• Health of others. Babies and young children are especially vulnerable to passive smoking in the home. The health of a nonsmoking spouse is also put at risk. For pregnant women, smoking impairs the development of their unborn child and has lifelong effects on the baby.
  • Expense. Many smokers avoid thinking too much about the financial cost. Others come to resent the waste of money, even if they can afford it. Few take the trouble to work out in detail what they could save by stopping smoking.
  • Example. For parents, doctors, and teachers, the responsibility of setting a good example to others is often an additional motive that tips the balance in favor of stopping.
  • Social pressure. The social pressures may be for or against smoking, depending on the company one keeps. Due to concern about passive smoking, pressures against smoking in offices, restaurants, and other public places are rising sharply. In some circles, an attitude is beginning to develop that people who still smoke must have a “problem,” rather like drinking too much.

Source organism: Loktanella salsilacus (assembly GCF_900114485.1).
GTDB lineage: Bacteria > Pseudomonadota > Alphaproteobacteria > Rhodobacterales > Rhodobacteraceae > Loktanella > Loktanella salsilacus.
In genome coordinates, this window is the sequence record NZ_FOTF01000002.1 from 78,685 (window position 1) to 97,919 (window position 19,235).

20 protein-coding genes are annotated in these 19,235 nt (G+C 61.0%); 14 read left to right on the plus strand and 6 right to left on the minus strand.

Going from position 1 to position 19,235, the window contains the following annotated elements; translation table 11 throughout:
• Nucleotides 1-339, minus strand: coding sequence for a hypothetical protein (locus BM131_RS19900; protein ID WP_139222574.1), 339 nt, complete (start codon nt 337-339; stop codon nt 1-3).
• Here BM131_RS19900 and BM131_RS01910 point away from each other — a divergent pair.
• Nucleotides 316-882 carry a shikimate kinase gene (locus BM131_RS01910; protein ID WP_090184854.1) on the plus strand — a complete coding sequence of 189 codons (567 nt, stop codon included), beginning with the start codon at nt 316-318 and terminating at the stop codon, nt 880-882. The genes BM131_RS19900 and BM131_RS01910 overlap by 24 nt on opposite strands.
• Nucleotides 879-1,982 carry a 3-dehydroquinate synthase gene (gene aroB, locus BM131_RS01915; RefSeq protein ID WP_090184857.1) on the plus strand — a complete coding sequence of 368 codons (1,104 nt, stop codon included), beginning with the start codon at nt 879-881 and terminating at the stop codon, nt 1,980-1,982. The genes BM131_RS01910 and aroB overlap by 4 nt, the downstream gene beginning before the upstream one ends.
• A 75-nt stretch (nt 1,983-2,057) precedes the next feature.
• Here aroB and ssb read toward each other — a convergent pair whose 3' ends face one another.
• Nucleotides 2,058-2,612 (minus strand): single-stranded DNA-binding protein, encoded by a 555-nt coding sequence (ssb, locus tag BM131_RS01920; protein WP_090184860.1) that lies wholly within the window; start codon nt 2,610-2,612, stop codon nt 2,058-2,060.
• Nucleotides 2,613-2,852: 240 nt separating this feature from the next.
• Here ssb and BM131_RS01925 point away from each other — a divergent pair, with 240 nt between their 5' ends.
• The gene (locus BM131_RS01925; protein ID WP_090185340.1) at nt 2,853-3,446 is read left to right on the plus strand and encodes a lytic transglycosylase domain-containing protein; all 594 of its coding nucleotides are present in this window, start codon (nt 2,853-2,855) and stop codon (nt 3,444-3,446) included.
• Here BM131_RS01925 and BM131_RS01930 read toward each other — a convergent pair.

• Mastery. Some reach the stage where they realize that they get very little positive pleasure out of smoking and continue only because they are hooked. They come to resent the feeling of being controlled by their need to smoke, and are motivated to stop by their desire to regain control and self-mastery.
  • Aesthetic. Unlike nonsmokers, most smokers do not regard smoking as a nasty or dirty habit. They are not disturbed by the sight of overflowing ashtrays and stubs in saucers or put off by the smell of stale smoke on their partner’s clothes or breath. But, after years of unconcern, some smokers come to develop a strong dislike of the dirtiness and messiness of smoking and are motivated to stop on this account.

Thinking About Stopping Smoking

Most smokers are motivated and go on wanting to stop for many years before they finally decide to carry it through and stop. Half-hearted attempts to “have a go” or to “see how it goes” are soon abandoned when it gets difficult.